It is incandescently clear that we have had enough of Mugabe’s blindness, obtuseness and rigidity. We remain consistently courageous and resolute. Our struggle for democracy is built on the life and death of many earlier freedom fighters.
This is a struggle that we hope to win. It is important that we remind our oppressors that constant poverty and prolonged oppression drive people into aggression. Indeed, the majority of the modern world’s social conflicts have their roots in the sense of frustration, injustice and desperation that more and more people feel.
Itai Dzamara remains missing ever since his disappearance in March 2015. Linda Masarira is still incarcerated. When will all this brutality end? When will democracy become real in Zimbabwe? Zimbabwe belongs to all of us. We share a common mission and responsibility for the future of our country.
Although currently on trial, democracy will only be victorious if there is awakening of consciousness on the part of each individual member of our society. We have a common mission that we must fulfil.
Democracy will be realised when every Zimbabwean becomes aware of this common mission — when we all join together for our common purpose. There is nothing that a people united cannot do. United, our faith becomes faith that moves mountains. As Abraham Maslow rightly noted: “We are not in a position in which we have nothing to work with. We already have capacities, talents, direction, missions, and callings.”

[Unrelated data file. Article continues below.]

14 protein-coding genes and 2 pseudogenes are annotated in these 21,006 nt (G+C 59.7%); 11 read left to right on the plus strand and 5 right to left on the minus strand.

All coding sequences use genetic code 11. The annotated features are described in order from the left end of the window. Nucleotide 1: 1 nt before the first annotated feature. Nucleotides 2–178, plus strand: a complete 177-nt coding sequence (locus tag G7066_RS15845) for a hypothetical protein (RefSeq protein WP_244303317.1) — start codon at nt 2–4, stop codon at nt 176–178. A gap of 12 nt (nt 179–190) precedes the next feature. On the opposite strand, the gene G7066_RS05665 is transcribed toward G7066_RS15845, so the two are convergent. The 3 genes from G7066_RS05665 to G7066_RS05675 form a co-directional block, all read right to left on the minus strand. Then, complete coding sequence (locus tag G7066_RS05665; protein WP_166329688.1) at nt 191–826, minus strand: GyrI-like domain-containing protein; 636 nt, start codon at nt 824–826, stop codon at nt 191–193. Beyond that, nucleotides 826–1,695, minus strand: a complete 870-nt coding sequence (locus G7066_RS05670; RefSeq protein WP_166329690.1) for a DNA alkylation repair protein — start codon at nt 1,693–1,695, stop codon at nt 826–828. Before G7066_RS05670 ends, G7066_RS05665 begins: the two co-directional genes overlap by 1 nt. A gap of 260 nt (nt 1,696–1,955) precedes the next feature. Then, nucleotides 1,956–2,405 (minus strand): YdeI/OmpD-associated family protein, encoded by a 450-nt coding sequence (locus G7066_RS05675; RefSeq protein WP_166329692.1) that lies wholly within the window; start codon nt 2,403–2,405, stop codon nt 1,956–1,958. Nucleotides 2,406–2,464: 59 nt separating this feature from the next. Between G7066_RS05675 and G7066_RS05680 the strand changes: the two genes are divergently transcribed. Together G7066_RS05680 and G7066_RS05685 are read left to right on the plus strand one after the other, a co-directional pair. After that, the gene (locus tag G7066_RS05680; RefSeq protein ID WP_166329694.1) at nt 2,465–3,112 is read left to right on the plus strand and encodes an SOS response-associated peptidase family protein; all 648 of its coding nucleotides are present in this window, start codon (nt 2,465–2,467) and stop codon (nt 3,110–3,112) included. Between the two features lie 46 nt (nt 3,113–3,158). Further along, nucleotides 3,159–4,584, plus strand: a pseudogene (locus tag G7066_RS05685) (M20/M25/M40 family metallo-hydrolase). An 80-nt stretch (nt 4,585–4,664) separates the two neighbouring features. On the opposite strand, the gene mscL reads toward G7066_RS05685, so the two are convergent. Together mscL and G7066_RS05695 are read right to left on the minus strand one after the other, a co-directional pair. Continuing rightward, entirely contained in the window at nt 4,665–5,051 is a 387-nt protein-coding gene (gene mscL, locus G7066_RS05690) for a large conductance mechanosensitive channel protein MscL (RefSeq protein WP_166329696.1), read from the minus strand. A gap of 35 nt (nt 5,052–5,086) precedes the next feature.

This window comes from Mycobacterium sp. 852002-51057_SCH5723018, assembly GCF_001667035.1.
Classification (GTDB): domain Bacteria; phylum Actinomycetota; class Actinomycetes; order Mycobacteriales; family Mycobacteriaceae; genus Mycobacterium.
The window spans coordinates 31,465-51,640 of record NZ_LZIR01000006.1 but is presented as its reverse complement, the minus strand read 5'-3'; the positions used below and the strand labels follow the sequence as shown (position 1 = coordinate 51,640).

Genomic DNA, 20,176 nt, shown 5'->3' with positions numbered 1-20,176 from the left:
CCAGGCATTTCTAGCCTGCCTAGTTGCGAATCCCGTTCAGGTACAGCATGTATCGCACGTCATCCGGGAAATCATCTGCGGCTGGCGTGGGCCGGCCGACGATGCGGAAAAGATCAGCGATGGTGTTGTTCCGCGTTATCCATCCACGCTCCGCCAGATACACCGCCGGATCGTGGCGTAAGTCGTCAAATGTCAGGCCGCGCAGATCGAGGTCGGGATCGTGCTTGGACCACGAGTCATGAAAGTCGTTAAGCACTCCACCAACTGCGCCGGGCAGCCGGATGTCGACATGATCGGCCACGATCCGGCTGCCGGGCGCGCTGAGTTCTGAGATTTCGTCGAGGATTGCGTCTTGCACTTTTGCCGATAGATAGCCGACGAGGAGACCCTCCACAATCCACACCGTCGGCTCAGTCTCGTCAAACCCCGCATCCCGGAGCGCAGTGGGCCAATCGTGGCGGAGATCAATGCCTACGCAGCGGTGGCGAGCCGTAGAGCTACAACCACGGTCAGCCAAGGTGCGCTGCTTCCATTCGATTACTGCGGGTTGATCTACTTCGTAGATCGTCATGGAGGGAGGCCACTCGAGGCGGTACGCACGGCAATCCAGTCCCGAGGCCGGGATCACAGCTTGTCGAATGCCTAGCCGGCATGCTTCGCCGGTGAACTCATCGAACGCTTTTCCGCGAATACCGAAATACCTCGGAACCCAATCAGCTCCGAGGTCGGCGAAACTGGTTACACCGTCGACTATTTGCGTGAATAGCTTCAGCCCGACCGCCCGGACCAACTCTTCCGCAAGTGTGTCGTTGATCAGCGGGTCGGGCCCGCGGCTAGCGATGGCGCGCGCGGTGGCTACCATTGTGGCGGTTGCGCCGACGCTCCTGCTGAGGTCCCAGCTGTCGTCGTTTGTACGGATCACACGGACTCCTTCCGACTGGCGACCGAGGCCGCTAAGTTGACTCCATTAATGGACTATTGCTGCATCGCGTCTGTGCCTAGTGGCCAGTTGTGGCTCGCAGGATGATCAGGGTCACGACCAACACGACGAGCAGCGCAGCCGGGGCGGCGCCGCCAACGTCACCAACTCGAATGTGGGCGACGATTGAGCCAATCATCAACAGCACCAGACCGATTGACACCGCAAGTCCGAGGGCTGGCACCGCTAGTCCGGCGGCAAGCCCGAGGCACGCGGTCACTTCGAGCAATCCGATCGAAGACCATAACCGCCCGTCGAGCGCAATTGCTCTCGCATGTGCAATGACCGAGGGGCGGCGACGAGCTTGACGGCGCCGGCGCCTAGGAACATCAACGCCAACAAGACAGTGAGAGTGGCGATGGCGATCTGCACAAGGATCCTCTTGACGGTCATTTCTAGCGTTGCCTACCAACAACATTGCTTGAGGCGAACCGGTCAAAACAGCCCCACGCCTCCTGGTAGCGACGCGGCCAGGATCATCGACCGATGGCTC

It is significant that “… we guard against undue severity toward the wrongdoer, but we must also be careful not to lose sight of the exceeding sinfulness of sin.
There is need of showing Christ-like patience and love for the erring one, but there is also a danger of showing so great toleration for his error that he will look upon himself as undeserving of reproof, and will reject it as uncalled for and unjust” (Ellen G. White). Those with ears to hear let them hear.
May God bless Zimbabwe! The struggle continues unabated!
lMutsa Murenje is a social and political writer based in South Africa